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Sentencing Unit 2 Chapter 11.

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Presentation on theme: "Sentencing Unit 2 Chapter 11."— Presentation transcript:

1 Sentencing Unit 2 Chapter 11

2 Factors influencing sentencing
Aggravating Factors are any relevant circumstances, supported by the evidence presented during the trial, that makes the harshest penalty appropriate, in the judgment of the jurors. Mitigating Factors are any evidence presented regarding the defendant's character or the circumstances of the crime, which would cause a juror to vote for a lesser sentence. See page 281, figure 11.2

3 Traditional Sentences
Absolute discharge Conditional discharge Probation Conditional sentence Restitution Fines & Community Service Intermittent Imprisonment Imprisonment or Incarceration Suspension of Privilege Suspended Sentence

4 I. Absolute discharge An absolute discharge = the offender will be regarded as not having been convicted of the offence. The offender cannot be subsequently charged with the offence. (double jeopardy) However, a record is kept of the absolute discharge and can be used against the offender if the offender commits another offence. Record destroyed after one year.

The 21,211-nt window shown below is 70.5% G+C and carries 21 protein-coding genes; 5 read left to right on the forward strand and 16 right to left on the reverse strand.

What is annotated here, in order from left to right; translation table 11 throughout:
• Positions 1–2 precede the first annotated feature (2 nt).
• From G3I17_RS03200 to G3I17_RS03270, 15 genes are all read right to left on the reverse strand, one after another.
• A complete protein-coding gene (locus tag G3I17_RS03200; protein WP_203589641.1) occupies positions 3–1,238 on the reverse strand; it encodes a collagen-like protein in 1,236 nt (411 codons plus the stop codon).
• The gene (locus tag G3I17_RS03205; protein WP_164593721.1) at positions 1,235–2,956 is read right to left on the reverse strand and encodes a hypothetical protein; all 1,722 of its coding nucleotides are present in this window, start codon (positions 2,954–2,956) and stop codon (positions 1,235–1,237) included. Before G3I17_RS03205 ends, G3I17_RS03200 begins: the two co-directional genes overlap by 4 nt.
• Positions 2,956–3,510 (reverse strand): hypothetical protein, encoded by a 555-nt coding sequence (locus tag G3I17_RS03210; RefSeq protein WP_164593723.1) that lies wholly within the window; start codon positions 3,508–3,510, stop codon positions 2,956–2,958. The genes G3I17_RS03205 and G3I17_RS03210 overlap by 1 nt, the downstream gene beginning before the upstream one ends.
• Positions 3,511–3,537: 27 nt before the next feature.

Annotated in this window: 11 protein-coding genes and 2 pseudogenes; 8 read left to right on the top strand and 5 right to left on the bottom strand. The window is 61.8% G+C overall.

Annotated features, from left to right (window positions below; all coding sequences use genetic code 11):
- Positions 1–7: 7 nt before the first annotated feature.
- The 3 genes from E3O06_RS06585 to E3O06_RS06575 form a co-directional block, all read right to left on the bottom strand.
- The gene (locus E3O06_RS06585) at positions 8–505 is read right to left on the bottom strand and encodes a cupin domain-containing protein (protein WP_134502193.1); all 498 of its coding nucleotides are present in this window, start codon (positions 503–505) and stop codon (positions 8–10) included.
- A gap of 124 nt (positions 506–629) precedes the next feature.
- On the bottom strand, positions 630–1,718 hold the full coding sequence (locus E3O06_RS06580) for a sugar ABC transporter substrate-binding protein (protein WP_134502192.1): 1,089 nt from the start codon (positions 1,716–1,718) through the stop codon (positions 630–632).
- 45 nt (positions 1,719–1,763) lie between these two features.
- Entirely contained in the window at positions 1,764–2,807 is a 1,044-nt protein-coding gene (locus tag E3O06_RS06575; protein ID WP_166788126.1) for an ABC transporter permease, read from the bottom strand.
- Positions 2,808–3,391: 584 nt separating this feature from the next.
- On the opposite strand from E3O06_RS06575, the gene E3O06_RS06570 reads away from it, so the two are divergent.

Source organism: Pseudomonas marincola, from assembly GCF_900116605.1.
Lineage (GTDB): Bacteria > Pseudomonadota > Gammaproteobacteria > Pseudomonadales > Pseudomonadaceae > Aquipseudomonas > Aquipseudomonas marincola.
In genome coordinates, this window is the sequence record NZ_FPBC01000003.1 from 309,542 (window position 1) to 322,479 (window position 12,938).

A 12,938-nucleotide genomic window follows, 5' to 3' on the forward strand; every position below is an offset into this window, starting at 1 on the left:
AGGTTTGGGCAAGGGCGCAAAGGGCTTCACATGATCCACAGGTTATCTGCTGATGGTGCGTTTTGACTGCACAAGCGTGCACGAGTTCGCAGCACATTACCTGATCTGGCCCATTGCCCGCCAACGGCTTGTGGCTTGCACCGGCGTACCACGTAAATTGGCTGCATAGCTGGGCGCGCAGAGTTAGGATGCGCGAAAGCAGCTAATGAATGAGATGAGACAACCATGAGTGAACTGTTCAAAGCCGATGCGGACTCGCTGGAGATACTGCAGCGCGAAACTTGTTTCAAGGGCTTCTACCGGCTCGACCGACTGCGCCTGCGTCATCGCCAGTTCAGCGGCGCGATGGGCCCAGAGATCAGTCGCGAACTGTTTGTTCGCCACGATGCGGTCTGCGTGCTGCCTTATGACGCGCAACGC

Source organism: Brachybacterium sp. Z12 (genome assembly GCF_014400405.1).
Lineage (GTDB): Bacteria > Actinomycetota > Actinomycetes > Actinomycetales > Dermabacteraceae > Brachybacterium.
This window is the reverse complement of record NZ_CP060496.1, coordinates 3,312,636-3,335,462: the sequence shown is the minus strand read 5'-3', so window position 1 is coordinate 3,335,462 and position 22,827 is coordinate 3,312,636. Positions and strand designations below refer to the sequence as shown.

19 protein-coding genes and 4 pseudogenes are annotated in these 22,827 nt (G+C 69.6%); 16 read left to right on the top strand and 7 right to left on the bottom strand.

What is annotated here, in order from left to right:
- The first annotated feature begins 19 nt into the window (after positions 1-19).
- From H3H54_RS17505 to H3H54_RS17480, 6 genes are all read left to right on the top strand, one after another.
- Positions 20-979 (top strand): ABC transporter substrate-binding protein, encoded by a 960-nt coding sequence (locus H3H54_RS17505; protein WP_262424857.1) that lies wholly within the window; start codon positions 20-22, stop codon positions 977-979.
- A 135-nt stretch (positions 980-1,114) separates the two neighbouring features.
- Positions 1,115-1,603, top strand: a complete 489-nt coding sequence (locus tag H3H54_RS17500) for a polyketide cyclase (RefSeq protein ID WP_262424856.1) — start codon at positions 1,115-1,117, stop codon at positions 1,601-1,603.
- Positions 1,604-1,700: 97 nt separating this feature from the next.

5 II. Conditional discharge
Requires the offender to follow certain rules (ie. Curfew, contact, school etc.) for a specified length of time as set out in a probation order. Once the duration of the conditional discharge has passed and the conditions of the probation order have been followed successfully, the discharge becomes absolute. If not followed or new offence committed while on probation, the offender can be convicted of the original offence and sentenced.

6 Q. When or why a conditional or absolute discharge?
would be in the best interests of the offender not contrary to the public interest. Offenders excluded from consideration for a conditional or absolute discharge are those convicted of an offence punishable by a minimum term of imprisonment, a term of imprisonment of 14 years or life imprisonment.

7 III. Probation Offenders are released into the community
Must follow certain conditions as set out in a probation order. Can not be longer than three years. Offenders who break the conditions of their probation order may be charged with a breach of probation. A breach of probation is punishable by a term of imprisonment of up to two years.

8 Probation: Mandatory conditions